It’s taken some soul-searching, but I’ve come to a tough realization about my sense of self and place and my attitudes toward my fellow nations. “Soapbox” doesn’t even begin to describe the platform from which I’ve declared my moral supremacy over the years. My approach to diplomacy and world politics has been rooted in a bit of unsubstantiated self-righteousness, and I want to apologize. In a rare moment of self-reflection I took stock of my words and behaviors directed toward my global peers, and I became ashamed at the hypocrisy from which I’ve preached.
I shook my head at the ridiculousness of racial conflicts in Yugoslavia and the horrific acts of “ethnic cleansing” knowing full well that I pretty much wrote the book on the colonial displacement and dispossession of indigenous people. I also pointed my shaming finger at South Africa for its civil rights abuses – less than three decades removed from my own system of apartheid – with no real acknowledgment of the three fingers pointing back at me. I look down my nose at Islamic societies’ disenfranchisement of women at the exact moment that I make it damn near impossible for women to exercise their constitutionally guaranteed right to dominion over their own bodies. And, just this month I decried Russia’s homophobic legislation only one month after (barely) dismantling my own anti-gay federal laws. Just a few years ago, some of my citizens faced the real prospect of criminal charges for having adult, consensual sex in the privacy of their own homes, and here I am condemning a nation for disallowing public expression.
This honesty doesn’t mean that I don’t have a real problem with many of the practices and policies carried out by my fellow nation states. Wrong is wrong. But I’m realizing now that my approach has been of the “stones in glass houses/pot-kettle” variety. So, while I have always believed that it is my duty to speak out against injustices beyond my borders, I’m just now beginning to understand that it is my responsibility to acknowledge my own culpability, complicity, and crimes while doing so.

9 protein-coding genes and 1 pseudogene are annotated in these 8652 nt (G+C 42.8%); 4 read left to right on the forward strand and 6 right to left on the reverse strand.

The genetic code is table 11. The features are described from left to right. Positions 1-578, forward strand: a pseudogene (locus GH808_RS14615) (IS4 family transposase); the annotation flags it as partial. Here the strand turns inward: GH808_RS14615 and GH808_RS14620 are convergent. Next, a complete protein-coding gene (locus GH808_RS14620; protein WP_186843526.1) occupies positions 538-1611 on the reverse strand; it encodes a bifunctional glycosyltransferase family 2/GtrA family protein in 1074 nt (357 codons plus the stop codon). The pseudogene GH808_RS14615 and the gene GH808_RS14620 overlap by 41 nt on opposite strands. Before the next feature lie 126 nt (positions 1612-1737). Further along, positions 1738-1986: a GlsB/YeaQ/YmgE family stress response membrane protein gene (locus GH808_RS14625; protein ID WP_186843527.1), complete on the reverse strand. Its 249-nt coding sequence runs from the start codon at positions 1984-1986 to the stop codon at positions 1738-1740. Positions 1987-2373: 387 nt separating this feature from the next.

So, what I want to tell you now – as the perpetrator of many of the biggest and most sustained crimes against people and planet – is that there is a way forward. Every time I made a decision to try and remedy a wrong, to fix something that I broke, there was great benefit to my entire citizenry. When I stopped rationalizing an injustice and stopped fearing the consequences of change, things actually got better. This is the lesson I’d like to share.
No more preaching and no more yelling. No one has done more messing up than I have, and there are still a lot of things I need to work on. In fact, even as I write this, I’m finding new and creative ways of undoing fixes – moving from “wrong” to “almost right” and back to “wrong” again. I play fast and loose with treaties, and after slowly doling out suffrage rights to finally include all citizens, I recently put the stamp of approval on the tactics of my municipalities that seek to turn back the hands of time. I’m even doing the latter while declaring (without irony) that Egypt doesn’t seem up to the challenge of democracy.
It is an ignorance-driven compulsion; a strange attempt at self-protection against the fantasy of an entity that I foolishly believe will destroy the order of things. The journey for me is ever unfolding, and it is surely not a straight line. I can’t seem to help but take a step backwards for every two steps I take forward. I am hoping, however, that this honest look at my progress and regression will not only help me move more decidedly forward but also position me as a resource for you and not the self-appointed judge and jury I’ve been in the past.
Please let me know if I can share the details of my ongoing quest to acknowledge my own wrongs and my attempts at reparative justice. The examples listed above are but a taste of the many gains and setbacks I’ve experienced. I promise to step down off of the soapbox, remove my unearned title as the greatest country on earth, fully acknowledge my history, be more honest about my internal struggle with the idea of true justice, and engage you as a peer and not as a child. We all have a lot to learn. Let’s do it together.